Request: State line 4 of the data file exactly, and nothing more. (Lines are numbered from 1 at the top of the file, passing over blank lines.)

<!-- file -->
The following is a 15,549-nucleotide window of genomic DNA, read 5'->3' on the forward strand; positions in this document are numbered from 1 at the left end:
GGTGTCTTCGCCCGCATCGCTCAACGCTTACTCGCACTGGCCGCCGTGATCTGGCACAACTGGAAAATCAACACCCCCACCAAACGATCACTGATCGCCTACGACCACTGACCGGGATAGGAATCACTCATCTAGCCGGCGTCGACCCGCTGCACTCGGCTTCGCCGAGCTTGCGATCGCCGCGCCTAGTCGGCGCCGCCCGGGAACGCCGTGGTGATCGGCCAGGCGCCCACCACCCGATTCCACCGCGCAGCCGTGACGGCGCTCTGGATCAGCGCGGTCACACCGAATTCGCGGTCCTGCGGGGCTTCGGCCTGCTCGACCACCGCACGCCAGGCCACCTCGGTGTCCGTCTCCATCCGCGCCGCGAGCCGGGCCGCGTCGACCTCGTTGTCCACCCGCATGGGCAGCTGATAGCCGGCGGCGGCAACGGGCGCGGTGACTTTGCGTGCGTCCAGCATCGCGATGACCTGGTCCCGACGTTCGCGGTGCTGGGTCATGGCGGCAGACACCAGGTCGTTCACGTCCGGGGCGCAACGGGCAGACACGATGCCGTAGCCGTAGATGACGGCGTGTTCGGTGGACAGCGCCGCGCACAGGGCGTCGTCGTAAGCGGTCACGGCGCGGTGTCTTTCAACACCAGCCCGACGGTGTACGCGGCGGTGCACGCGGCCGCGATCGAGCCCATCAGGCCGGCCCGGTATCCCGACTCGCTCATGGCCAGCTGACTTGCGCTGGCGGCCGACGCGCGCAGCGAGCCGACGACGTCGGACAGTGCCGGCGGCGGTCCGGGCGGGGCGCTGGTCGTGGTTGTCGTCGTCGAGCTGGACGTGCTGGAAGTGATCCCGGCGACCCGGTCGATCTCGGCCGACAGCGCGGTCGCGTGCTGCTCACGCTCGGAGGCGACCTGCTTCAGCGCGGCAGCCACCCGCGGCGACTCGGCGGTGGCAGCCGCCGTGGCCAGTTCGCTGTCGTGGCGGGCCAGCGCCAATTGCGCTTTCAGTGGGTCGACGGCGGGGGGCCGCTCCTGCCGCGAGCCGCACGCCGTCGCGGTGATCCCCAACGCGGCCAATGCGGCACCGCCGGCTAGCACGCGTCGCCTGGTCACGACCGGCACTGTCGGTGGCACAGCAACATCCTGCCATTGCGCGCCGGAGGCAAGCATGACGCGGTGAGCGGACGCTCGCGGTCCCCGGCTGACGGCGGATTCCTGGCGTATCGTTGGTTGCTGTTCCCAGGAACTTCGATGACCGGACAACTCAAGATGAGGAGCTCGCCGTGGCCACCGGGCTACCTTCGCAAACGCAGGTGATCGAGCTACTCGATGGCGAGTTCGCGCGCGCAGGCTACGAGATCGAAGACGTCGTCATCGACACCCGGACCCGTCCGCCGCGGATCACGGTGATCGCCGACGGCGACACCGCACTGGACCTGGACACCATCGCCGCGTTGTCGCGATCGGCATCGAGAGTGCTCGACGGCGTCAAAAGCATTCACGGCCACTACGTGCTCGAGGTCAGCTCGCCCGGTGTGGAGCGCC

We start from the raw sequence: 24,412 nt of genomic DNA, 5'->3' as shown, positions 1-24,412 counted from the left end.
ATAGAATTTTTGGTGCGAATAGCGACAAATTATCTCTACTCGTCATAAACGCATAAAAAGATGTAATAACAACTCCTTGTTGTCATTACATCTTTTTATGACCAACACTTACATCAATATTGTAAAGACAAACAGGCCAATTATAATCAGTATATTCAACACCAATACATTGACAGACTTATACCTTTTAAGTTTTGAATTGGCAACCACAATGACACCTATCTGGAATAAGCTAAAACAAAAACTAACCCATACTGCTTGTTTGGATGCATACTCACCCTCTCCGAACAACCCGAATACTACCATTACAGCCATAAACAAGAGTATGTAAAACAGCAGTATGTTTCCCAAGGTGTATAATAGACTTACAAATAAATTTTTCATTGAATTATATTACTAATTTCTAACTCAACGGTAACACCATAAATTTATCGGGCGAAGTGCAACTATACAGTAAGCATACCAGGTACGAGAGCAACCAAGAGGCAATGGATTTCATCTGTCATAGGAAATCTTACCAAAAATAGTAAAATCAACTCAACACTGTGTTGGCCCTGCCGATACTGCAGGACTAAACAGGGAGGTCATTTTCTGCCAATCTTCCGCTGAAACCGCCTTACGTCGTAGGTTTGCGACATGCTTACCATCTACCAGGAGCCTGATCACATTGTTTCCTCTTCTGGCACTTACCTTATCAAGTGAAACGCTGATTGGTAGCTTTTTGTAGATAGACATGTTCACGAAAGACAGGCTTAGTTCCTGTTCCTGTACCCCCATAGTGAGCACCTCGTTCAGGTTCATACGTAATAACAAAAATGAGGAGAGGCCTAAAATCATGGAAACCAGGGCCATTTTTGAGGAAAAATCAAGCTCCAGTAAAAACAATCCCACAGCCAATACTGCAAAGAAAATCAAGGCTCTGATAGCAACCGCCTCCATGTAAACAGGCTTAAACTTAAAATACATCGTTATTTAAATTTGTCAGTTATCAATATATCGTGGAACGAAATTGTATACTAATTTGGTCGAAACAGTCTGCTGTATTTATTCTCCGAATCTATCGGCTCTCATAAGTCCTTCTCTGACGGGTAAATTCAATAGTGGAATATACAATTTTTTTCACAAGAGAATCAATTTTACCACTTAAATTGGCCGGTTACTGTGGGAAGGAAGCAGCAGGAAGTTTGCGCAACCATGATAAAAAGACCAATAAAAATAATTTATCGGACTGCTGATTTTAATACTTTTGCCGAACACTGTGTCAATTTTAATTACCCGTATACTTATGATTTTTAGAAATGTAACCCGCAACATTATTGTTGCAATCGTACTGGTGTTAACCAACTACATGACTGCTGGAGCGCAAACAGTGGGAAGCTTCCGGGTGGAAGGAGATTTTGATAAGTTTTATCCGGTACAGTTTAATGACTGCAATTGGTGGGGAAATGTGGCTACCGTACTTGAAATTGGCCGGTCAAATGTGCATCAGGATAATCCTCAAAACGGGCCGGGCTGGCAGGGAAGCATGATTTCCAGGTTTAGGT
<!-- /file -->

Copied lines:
ATAGAATTTTTGGTGCGAATAGCGACAAATTATCTCTACTCGTCATAAACGCATAAAAAGATGTAATAACAACTCCTTGTTGTCATTACATCTTTTTATGACCAACACTTACATCAATATTGTAAAGACAAACAGGCCAATTATAATCAGTATATTCAACACCAATACATTGACAGACTTATACCTTTTAAGTTTTGAATTGGCAACCACAATGACACCTATCTGGAATAAGCTAAAACAAAAACTAACCCATACTGCTTGTTTGGATGCATACTCACCCTCTCCGAACAACCCGAATACTACCATTACAGCCATAAACAAGAGTATGTAAAACAGCAGTATGTTTCCCAAGGTGTATAATAGACTTACAAATAAATTTTTCATTGAATTATATTACTAATTTCTAACTCAACGGTAACACCATAAATTTATCGGGCGAAGTGCAACTATACAGTAAGCATACCAGGTACGAGAGCAACCAAGAGGCAATGGATTTCATCTGTCATAGGAAATCTTACCAAAAATAGTAAAATCAACTCAACACTGTGTTGGCCCTGCCGATACTGCAGGACTAAACAGGGAGGTCATTTTCTGCCAATCTTCCGCTGAAACCGCCTTACGTCGTAGGTTTGCGACATGCTTACCATCTACCAGGAGCCTGATCACATTGTTTCCTCTTCTGGCACTTACCTTATCAAGTGAAACGCTGATTGGTAGCTTTTTGTAGATAGACATGTTCACGAAAGACAGGCTTAGTTCCTGTTCCTGTACCCCCATAGTGAGCACCTCGTTCAGGTTCATACGTAATAACAAAAATGAGGAGAGGCCTAAAATCATGGAAACCAGGGCCATTTTTGAGGAAAAATCAAGCTCCAGTAAAAACAATCCCACAGCCAATACTGCAAAGAAAATCAAGGCTCTGATAGCAACCGCCTCCATGTAAACAGGCTTAAACTTAAAATACATCGTTATTTAAATTTGTCAGTTATCAATATATCGTGGAACGAAATTGTATACTAATTTGGTCGAAACAGTCTGCTGTATTTATTCTCCGAATCTATCGGCTCTCATAAGTCCTTCTCTGACGGGTAAATTCAATAGTGGAATATACAATTTTTTTCACAAGAGAATCAATTTTACCACTTAAATTGGCCGGTTACTGTGGGAAGGAAGCAGCAGGAAGTTTGCGCAACCATGATAAAAAGACCAATAAAAATAATTTATCGGACTGCTGATTTTAATACTTTTGCCGAACACTGTGTCAATTTTAATTACCCGTATACTTATGATTTTTAGAAATGTAACCCGCAACATTATTGTTGCAATCGTACTGGTGTTAACCAACTACATGACTGCTGGAGCGCAAACAGTGGGAAGCTTCCGGGTGGAAGGAGATTTTGATAAGTTTTATCCGGTACAGTTTAATGACTGCAATTGGTGGGGAAATGTGGCTACCGTACTTGAAATTGGCCGGTCAAATGTGCATCAGGATAATCCTCAAAACGGGCCGGGCTGGCAGGGAAGCATGATTTCCAGGTTTAGGT